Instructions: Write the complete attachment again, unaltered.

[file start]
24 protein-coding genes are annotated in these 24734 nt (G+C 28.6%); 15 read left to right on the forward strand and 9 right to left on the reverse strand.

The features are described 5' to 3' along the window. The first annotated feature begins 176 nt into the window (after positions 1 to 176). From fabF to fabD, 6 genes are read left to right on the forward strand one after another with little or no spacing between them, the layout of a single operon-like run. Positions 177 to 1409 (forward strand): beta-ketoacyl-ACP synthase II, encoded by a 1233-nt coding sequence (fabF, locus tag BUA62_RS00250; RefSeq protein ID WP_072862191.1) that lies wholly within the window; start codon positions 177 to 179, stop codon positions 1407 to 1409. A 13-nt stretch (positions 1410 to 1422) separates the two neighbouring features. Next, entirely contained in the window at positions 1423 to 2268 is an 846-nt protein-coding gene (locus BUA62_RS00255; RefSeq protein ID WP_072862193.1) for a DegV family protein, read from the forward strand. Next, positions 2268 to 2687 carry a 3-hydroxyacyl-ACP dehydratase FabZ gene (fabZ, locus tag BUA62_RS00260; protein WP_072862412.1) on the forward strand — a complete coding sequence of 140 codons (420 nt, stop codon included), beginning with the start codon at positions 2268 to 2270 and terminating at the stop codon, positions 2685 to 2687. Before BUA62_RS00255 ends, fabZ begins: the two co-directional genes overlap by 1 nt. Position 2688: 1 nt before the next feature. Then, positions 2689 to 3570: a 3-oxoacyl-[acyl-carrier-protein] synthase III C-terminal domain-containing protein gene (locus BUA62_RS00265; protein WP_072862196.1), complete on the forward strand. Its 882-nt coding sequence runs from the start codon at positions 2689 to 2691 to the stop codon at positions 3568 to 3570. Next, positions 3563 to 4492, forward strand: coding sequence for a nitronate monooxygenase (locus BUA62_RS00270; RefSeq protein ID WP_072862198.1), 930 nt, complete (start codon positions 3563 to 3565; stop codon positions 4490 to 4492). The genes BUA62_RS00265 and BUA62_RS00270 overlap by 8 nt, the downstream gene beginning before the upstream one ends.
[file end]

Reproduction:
24 protein-coding genes are annotated in these 24734 nt (G+C 28.6%); 15 read left to right on the forward strand and 9 right to left on the reverse strand.

The features are described 5' to 3' along the window. The first annotated feature begins 176 nt into the window (after positions 1 to 176). From fabF to fabD, 6 genes are read left to right on the forward strand one after another with little or no spacing between them, the layout of a single operon-like run. Positions 177 to 1409 (forward strand): beta-ketoacyl-ACP synthase II, encoded by a 1233-nt coding sequence (fabF, locus tag BUA62_RS00250; RefSeq protein ID WP_072862191.1) that lies wholly within the window; start codon positions 177 to 179, stop codon positions 1407 to 1409. A 13-nt stretch (positions 1410 to 1422) separates the two neighbouring features. Next, entirely contained in the window at positions 1423 to 2268 is an 846-nt protein-coding gene (locus BUA62_RS00255; RefSeq protein ID WP_072862193.1) for a DegV family protein, read from the forward strand. Next, positions 2268 to 2687 carry a 3-hydroxyacyl-ACP dehydratase FabZ gene (fabZ, locus tag BUA62_RS00260; protein WP_072862412.1) on the forward strand — a complete coding sequence of 140 codons (420 nt, stop codon included), beginning with the start codon at positions 2268 to 2270 and terminating at the stop codon, positions 2685 to 2687. Before BUA62_RS00255 ends, fabZ begins: the two co-directional genes overlap by 1 nt. Position 2688: 1 nt before the next feature. Then, positions 2689 to 3570: a 3-oxoacyl-[acyl-carrier-protein] synthase III C-terminal domain-containing protein gene (locus BUA62_RS00265; protein WP_072862196.1), complete on the forward strand. Its 882-nt coding sequence runs from the start codon at positions 2689 to 2691 to the stop codon at positions 3568 to 3570. Next, positions 3563 to 4492, forward strand: coding sequence for a nitronate monooxygenase (locus BUA62_RS00270; RefSeq protein ID WP_072862198.1), 930 nt, complete (start codon positions 3563 to 3565; stop codon positions 4490 to 4492). The genes BUA62_RS00265 and BUA62_RS00270 overlap by 8 nt, the downstream gene beginning before the upstream one ends.